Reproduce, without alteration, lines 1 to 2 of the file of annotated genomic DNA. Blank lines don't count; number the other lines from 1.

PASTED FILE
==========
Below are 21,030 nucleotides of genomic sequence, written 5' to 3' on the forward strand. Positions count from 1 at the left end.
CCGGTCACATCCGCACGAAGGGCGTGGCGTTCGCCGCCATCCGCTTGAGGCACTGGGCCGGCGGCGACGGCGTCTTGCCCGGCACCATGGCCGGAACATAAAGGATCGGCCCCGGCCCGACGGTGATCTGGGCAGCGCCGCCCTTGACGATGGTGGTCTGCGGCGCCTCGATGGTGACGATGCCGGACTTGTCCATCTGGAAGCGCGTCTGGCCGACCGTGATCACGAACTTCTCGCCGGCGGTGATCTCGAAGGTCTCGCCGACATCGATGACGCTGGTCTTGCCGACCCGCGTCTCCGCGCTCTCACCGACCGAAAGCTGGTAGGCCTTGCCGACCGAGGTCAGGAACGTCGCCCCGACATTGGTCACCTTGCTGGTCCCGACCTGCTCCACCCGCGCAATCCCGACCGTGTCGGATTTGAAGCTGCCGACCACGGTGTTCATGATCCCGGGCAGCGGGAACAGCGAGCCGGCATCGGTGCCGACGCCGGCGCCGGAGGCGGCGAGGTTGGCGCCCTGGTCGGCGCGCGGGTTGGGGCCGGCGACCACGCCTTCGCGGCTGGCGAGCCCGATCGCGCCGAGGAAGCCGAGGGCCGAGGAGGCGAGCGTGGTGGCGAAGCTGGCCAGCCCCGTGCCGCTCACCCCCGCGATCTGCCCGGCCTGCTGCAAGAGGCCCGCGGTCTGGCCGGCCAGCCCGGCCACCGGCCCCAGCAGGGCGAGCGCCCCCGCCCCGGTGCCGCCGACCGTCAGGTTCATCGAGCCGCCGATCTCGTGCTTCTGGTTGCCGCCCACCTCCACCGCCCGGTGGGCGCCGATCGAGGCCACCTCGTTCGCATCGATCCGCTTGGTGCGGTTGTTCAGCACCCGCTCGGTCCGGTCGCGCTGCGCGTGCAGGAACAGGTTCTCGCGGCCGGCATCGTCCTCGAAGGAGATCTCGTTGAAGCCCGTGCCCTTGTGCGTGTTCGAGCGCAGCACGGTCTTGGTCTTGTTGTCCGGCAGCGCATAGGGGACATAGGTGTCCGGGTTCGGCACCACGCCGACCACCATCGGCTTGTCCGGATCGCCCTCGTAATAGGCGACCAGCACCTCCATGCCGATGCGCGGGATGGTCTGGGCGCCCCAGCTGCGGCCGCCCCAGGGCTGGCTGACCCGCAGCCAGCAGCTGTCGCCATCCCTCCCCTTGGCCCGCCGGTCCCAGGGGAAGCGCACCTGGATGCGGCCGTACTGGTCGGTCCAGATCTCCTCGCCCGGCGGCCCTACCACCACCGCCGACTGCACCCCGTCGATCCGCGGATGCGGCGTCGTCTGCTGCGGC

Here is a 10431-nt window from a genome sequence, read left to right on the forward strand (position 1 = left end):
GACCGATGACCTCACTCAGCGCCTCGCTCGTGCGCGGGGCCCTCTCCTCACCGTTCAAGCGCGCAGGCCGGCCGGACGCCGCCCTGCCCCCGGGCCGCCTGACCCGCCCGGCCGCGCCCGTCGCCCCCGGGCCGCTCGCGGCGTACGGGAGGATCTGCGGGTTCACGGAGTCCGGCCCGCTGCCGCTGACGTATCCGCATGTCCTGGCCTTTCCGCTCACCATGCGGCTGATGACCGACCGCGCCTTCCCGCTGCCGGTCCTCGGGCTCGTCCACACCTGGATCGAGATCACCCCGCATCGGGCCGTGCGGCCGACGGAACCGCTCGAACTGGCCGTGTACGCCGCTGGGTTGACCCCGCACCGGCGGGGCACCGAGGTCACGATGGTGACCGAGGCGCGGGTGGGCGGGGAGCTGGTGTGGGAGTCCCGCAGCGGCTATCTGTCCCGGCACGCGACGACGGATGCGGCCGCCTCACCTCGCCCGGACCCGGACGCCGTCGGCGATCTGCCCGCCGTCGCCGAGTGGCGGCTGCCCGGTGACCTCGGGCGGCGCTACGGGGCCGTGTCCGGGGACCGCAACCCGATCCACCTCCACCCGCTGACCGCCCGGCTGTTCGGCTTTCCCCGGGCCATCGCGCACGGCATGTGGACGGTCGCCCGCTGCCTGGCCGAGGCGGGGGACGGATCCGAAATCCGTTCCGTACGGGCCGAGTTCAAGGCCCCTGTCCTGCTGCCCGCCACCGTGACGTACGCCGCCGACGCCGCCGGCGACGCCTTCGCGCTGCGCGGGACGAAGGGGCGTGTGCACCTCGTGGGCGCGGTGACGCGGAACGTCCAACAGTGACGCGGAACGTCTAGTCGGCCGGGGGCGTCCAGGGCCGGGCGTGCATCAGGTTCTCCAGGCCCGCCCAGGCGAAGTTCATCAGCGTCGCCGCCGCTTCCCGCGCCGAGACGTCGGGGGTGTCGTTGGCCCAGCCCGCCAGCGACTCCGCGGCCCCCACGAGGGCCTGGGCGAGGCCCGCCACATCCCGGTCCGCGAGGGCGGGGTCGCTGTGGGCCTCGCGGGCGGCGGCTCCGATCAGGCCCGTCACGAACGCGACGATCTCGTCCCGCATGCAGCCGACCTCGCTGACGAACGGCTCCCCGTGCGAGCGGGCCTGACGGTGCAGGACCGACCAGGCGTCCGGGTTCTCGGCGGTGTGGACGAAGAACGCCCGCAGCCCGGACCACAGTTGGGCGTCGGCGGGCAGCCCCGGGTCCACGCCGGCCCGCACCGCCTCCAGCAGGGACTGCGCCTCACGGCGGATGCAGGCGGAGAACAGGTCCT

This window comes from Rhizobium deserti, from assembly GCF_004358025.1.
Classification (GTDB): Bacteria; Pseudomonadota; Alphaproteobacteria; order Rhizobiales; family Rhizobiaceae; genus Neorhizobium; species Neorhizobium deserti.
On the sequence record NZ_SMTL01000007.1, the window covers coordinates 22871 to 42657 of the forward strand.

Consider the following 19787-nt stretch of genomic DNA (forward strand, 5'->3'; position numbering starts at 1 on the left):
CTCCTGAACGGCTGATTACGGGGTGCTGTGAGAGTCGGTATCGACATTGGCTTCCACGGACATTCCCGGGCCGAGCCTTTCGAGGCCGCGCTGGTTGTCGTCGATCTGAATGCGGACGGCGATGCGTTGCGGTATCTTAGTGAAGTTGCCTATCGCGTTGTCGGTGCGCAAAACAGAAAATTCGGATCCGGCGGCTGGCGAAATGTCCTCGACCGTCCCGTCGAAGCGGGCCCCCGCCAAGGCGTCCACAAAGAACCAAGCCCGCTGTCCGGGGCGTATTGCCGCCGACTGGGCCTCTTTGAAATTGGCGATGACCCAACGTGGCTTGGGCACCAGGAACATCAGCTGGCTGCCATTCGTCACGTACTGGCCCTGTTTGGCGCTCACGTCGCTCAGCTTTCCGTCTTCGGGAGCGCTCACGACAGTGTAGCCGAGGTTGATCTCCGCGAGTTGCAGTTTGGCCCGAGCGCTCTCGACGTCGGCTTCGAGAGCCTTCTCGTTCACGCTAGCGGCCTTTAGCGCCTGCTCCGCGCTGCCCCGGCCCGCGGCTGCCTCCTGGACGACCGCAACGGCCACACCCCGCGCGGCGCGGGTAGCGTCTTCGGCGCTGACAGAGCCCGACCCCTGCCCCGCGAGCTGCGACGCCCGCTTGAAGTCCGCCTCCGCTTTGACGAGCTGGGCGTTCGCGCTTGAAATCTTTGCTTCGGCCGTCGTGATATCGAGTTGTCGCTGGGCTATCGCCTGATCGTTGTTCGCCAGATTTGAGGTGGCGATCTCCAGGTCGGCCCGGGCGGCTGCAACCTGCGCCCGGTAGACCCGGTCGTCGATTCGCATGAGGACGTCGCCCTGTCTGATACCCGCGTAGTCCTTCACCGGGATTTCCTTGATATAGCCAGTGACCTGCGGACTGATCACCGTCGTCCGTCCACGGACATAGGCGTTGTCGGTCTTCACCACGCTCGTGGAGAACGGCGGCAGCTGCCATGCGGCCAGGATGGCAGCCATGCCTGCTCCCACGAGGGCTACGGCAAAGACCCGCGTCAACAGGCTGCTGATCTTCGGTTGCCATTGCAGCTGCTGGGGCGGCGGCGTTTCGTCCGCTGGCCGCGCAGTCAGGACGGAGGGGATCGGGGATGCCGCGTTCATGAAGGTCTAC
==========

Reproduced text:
Below are 21,030 nucleotides of genomic sequence, written 5' to 3' on the forward strand. Positions count from 1 at the left end.
CCGGTCACATCCGCACGAAGGGCGTGGCGTTCGCCGCCATCCGCTTGAGGCACTGGGCCGGCGGCGACGGCGTCTTGCCCGGCACCATGGCCGGAACATAAAGGATCGGCCCCGGCCCGACGGTGATCTGGGCAGCGCCGCCCTTGACGATGGTGGTCTGCGGCGCCTCGATGGTGACGATGCCGGACTTGTCCATCTGGAAGCGCGTCTGGCCGACCGTGATCACGAACTTCTCGCCGGCGGTGATCTCGAAGGTCTCGCCGACATCGATGACGCTGGTCTTGCCGACCCGCGTCTCCGCGCTCTCACCGACCGAAAGCTGGTAGGCCTTGCCGACCGAGGTCAGGAACGTCGCCCCGACATTGGTCACCTTGCTGGTCCCGACCTGCTCCACCCGCGCAATCCCGACCGTGTCGGATTTGAAGCTGCCGACCACGGTGTTCATGATCCCGGGCAGCGGGAACAGCGAGCCGGCATCGGTGCCGACGCCGGCGCCGGAGGCGGCGAGGTTGGCGCCCTGGTCGGCGCGCGGGTTGGGGCCGGCGACCACGCCTTCGCGGCTGGCGAGCCCGATCGCGCCGAGGAAGCCGAGGGCCGAGGAGGCGAGCGTGGTGGCGAAGCTGGCCAGCCCCGTGCCGCTCACCCCCGCGATCTGCCCGGCCTGCTGCAAGAGGCCCGCGGTCTGGCCGGCCAGCCCGGCCACCGGCCCCAGCAGGGCGAGCGCCCCCGCCCCGGTGCCGCCGACCGTCAGGTTCATCGAGCCGCCGATCTCGTGCTTCTGGTTGCCGCCCACCTCCACCGCCCGGTGGGCGCCGATCGAGGCCACCTCGTTCGCATCGATCCGCTTGGTGCGGTTGTTCAGCACCCGCTCGGTCCGGTCGCGCTGCGCGTGCAGGAACAGGTTCTCGCGGCCGGCATCGTCCTCGAAGGAGATCTCGTTGAAGCCCGTGCCCTTGTGCGTGTTCGAGCGCAGCACGGTCTTGGTCTTGTTGTCCGGCAGCGCATAGGGGACATAGGTGTCCGGGTTCGGCACCACGCCGACCACCATCGGCTTGTCCGGATCGCCCTCGTAATAGGCGACCAGCACCTCCATGCCGATGCGCGGGATGGTCTGGGCGCCCCAGCTGCGGCCGCCCCAGGGCTGGCTGACCCGCAGCCAGCAGCTGTCGCCATCCCTCCCCTTGGCCCGCCGGTCCCAGGGGAAGCGCACCTGGATGCGGCCGTACTGGTCGGTCCAGATCTCCTCGCCCGGCGGCCCTACCACCACCGCCGACTGCACCCCGTCGATCCGCGGATGCGGCGTCGTCTGCTGCGGC